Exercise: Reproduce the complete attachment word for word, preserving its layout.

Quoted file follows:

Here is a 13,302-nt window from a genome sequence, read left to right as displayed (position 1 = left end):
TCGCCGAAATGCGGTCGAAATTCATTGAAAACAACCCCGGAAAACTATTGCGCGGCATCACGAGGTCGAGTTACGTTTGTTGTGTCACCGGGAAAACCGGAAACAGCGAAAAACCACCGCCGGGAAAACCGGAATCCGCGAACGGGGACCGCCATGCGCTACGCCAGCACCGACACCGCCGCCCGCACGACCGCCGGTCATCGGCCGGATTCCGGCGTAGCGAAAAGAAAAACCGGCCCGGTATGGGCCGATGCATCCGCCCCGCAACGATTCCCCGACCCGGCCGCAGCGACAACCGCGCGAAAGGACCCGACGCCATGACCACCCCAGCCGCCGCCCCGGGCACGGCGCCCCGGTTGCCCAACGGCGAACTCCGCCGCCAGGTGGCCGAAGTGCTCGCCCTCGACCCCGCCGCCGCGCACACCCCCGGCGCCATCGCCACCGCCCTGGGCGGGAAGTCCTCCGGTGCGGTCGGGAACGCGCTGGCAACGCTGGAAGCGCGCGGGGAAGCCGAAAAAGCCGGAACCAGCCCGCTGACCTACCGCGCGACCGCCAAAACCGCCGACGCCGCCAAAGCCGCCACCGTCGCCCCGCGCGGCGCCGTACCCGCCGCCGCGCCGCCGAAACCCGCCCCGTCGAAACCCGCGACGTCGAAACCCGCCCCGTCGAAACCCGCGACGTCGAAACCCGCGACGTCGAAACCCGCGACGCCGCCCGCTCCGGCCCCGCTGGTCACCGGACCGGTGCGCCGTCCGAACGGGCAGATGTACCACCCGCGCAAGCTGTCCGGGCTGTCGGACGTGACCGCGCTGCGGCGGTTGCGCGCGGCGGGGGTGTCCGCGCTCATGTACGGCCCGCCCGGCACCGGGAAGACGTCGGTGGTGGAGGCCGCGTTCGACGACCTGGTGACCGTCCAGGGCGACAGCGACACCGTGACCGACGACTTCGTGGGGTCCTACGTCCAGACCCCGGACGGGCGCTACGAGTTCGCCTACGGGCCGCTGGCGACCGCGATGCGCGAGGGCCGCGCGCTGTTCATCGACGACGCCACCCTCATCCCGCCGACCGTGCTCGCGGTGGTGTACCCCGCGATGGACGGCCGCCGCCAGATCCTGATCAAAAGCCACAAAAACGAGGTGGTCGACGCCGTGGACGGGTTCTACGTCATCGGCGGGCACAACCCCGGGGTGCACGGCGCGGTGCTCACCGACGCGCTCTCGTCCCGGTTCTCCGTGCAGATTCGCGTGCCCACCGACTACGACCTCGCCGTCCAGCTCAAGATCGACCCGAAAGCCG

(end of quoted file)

Here is a 13,302-nt window from a genome sequence, read left to right as displayed (position 1 = left end):
TCGCCGAAATGCGGTCGAAATTCATTGAAAACAACCCCGGAAAACTATTGCGCGGCATCACGAGGTCGAGTTACGTTTGTTGTGTCACCGGGAAAACCGGAAACAGCGAAAAACCACCGCCGGGAAAACCGGAATCCGCGAACGGGGACCGCCATGCGCTACGCCAGCACCGACACCGCCGCCCGCACGACCGCCGGTCATCGGCCGGATTCCGGCGTAGCGAAAAGAAAAACCGGCCCGGTATGGGCCGATGCATCCGCCCCGCAACGATTCCCCGACCCGGCCGCAGCGACAACCGCGCGAAAGGACCCGACGCCATGACCACCCCAGCCGCCGCCCCGGGCACGGCGCCCCGGTTGCCCAACGGCGAACTCCGCCGCCAGGTGGCCGAAGTGCTCGCCCTCGACCCCGCCGCCGCGCACACCCCCGGCGCCATCGCCACCGCCCTGGGCGGGAAGTCCTCCGGTGCGGTCGGGAACGCGCTGGCAACGCTGGAAGCGCGCGGGGAAGCCGAAAAAGCCGGAACCAGCCCGCTGACCTACCGCGCGACCGCCAAAACCGCCGACGCCGCCAAAGCCGCCACCGTCGCCCCGCGCGGCGCCGTACCCGCCGCCGCGCCGCCGAAACCCGCCCCGTCGAAACCCGCGACGTCGAAACCCGCCCCGTCGAAACCCGCGACGTCGAAACCCGCGACGTCGAAACCCGCGACGCCGCCCGCTCCGGCCCCGCTGGTCACCGGACCGGTGCGCCGTCCGAACGGGCAGATGTACCACCCGCGCAAGCTGTCCGGGCTGTCGGACGTGACCGCGCTGCGGCGGTTGCGCGCGGCGGGGGTGTCCGCGCTCATGTACGGCCCGCCCGGCACCGGGAAGACGTCGGTGGTGGAGGCCGCGTTCGACGACCTGGTGACCGTCCAGGGCGACAGCGACACCGTGACCGACGACTTCGTGGGGTCCTACGTCCAGACCCCGGACGGGCGCTACGAGTTCGCCTACGGGCCGCTGGCGACCGCGATGCGCGAGGGCCGCGCGCTGTTCATCGACGACGCCACCCTCATCCCGCCGACCGTGCTCGCGGTGGTGTACCCCGCGATGGACGGCCGCCGCCAGATCCTGATCAAAAGCCACAAAAACGAGGTGGTCGACGCCGTGGACGGGTTCTACGTCATCGGCGGGCACAACCCCGGGGTGCACGGCGCGGTGCTCACCGACGCGCTCTCGTCCCGGTTCTCCGTGCAGATTCGCGTGCCCACCGACTACGACCTCGCCGTCCAGCTCAAGATCGACCCGAAAGCCG